There are few political scientists who can claim to have come up with an idea that has shaped real-world politics. G John Ikenberry, a professor at Princeton University, is a member of that small group. Together with his colleague Daniel Deudney, he coined the notion of a “liberal international order” in 1999. Within a few years, the phrase had been adopted by the western foreign-policy elite as shorthand for the world they were seeking to build and defend.

For Ikenberry, the idea of a liberal international order describes a situation in which powerful countries agree to work together, in their mutual interests, through international institutions. It is a world in which principles like open trade and international law are firmly embedded.

Twenty years ago, that sounded like both a reasonable description of how global politics and economics were operating — and a plausible aspiration for how emerging challenges, such as climate change, should be dealt with.

But the past five years have not been kind to believers in a liberal international order. In different ways, both the US and China have turned against the concept of international co-operation. During the Trump administration, the US pulled out of a number of international organisations and accords — such as the World Health Organization and the Paris Climate Accord — and launched a trade war on China. Beijing, for its part, took an increasingly unilateral and aggressive approach to security issues, from the South China Sea to the Himalayas.

The idea of a liberal international order has also come under sustained ideological attack from three directions — the nationalist right, the “anti-imperial” left and from illiberal nations outside the west. For “America First” nationalists, grouped around President Donald Trump, liberal internationalists are simply “globalists” who had sold out US interests. For the left, meanwhile, the current world order is associated with the defence of an exploitative neoliberalism, and with an international power structure with its roots in the age of imperialism. Parts of this critique have also been adopted by nationalists in China, Russia and elsewhere, who argue that the liberal world order is just code for American hegemony.

In response to this formidable political and intellectual assault, Ikenberry has produced A World Safe for Democracy, a thoughtful and profound defence of liberal internationalism — both as a political philosophy and as a guide to future actions. By tracing the evolution of liberal internationalism over the course of two centuries, he demonstrates that this is a set of ideas with deep historical roots, rather than triumphalist fluff produced after the west’s victory in the cold war.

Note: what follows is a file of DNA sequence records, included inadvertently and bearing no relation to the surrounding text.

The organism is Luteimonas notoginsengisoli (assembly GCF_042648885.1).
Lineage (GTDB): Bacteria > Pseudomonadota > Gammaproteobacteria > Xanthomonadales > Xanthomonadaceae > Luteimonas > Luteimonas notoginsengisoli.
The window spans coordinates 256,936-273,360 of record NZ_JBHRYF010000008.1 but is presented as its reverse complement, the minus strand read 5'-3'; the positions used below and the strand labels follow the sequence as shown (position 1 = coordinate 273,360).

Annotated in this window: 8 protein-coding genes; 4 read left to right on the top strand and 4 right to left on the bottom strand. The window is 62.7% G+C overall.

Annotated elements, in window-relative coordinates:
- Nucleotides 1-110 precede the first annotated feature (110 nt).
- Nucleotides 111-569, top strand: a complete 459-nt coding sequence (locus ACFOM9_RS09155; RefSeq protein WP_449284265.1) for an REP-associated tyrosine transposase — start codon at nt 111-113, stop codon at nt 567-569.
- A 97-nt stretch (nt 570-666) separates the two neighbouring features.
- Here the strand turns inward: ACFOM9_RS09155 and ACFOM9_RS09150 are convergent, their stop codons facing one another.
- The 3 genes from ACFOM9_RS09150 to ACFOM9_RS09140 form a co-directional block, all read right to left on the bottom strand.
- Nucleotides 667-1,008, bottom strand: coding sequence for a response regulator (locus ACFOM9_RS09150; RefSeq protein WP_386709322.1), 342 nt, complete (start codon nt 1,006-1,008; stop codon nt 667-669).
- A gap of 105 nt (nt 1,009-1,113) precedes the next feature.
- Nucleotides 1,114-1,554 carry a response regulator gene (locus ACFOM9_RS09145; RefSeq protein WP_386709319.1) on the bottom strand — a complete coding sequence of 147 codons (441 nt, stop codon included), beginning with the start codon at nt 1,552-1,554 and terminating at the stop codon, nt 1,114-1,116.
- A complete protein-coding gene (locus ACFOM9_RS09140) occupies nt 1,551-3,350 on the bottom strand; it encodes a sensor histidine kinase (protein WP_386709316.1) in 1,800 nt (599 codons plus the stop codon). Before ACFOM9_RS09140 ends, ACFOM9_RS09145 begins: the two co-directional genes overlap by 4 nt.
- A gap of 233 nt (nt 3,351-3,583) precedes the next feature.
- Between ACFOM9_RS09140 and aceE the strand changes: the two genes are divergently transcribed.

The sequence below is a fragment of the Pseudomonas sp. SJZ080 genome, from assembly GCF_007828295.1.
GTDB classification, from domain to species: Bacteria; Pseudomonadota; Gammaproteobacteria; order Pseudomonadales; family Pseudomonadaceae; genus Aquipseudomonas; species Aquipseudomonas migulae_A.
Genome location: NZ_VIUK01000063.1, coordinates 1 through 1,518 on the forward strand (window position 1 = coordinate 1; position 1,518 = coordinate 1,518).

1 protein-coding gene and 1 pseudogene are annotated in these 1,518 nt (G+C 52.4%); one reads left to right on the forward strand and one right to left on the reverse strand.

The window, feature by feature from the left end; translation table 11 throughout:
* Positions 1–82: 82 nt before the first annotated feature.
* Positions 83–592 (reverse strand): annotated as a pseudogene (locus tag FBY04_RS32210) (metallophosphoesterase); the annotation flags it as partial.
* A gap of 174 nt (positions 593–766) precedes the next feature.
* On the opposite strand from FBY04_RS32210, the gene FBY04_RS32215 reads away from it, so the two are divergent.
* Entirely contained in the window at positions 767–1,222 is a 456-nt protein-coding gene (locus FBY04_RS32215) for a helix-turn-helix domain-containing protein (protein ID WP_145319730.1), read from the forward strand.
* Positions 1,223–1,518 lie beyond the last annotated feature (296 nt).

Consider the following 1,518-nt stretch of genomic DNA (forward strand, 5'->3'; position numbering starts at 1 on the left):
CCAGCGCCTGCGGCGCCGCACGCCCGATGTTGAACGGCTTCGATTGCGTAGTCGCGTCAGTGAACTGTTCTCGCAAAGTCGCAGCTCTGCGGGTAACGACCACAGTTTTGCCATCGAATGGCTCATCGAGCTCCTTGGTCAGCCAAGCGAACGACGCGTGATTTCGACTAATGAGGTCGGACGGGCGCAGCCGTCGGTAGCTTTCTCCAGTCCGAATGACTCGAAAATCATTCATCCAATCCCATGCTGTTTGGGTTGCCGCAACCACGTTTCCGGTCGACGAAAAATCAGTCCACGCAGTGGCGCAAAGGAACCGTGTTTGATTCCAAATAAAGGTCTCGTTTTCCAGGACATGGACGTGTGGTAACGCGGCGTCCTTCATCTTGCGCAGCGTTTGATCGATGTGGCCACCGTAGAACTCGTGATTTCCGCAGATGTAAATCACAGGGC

For Ikenberry, the ideas of international co-operation, law, open trade and democracy have followed a “crooked trajectory” throughout history, advancing at times — but also experiencing many trials and setbacks. The point is made by the cover illustration chosen for the book: a picture of St Paul’s Cathedral, surrounded by the smoke of bombs, during the second world war.

Liberalism has survived these trials partly because it is an adaptive and resilient creed — and partly because international co-operation between nations remains necessary. Even ardent nationalists are likely to have to return to the idea because the alternatives are endless conflict or isolation.

Nonetheless, A World Safe for Democracy does more than simply restate the old verities. Ikenberry knows that liberal internationalists need to learn some lessons from the setbacks of recent years — and he proposes some modifications to the creed.

One of his most significant arguments is that, in the west, liberal internationalism has only prospered in alliance with a domestic counterpart. But that alliance has been ruptured by unfettered globalisation — which is perceived to have undermined living standards and social safety-nets in the west. That suggests that future American governments are going to have to be more cautious about free trade. This is no small adjustment because, as Ikenberry demonstrates, support for free trade has been a core commitment of liberal internationalists stretching back into the 19th century.

Another crucial issue that the author grapples with — without fully resolving — is the question of support for democracy around the world. Many liberals are now disillusioned with the crusader version of democracy promotion in which the US and allies attempt to export democracy to much poorer countries, even by force of arms. But Ikenberry thinks that liberal internationalists cannot be indifferent to the fate of political freedom around the world. As he sees it, the “world safe for democracy” promoted by US president Woodrow Wilson in 1917, was primarily a defensive concept. Wilson believed that democracies could only protect their domestic freedoms, if they paid attention to the broader international environment. A world in which tyranny is advancing is unlikely to be a hospitable environment for liberalism — either at home and abroad.

Seen in that light, the effort to construct and defend a liberal international order is not an act of starry-eyed idealism. It is a necessary and pragmatic effort to defend freedom, prosperity and peace.

A World Safe for Democracy: Liberal Internationalism and the Crisis of Global Order, by G John Ikenberry, Yale, RRP$30/£20, 408 pages

Gideon Rachman is the FT’s chief foreign affairs columnist

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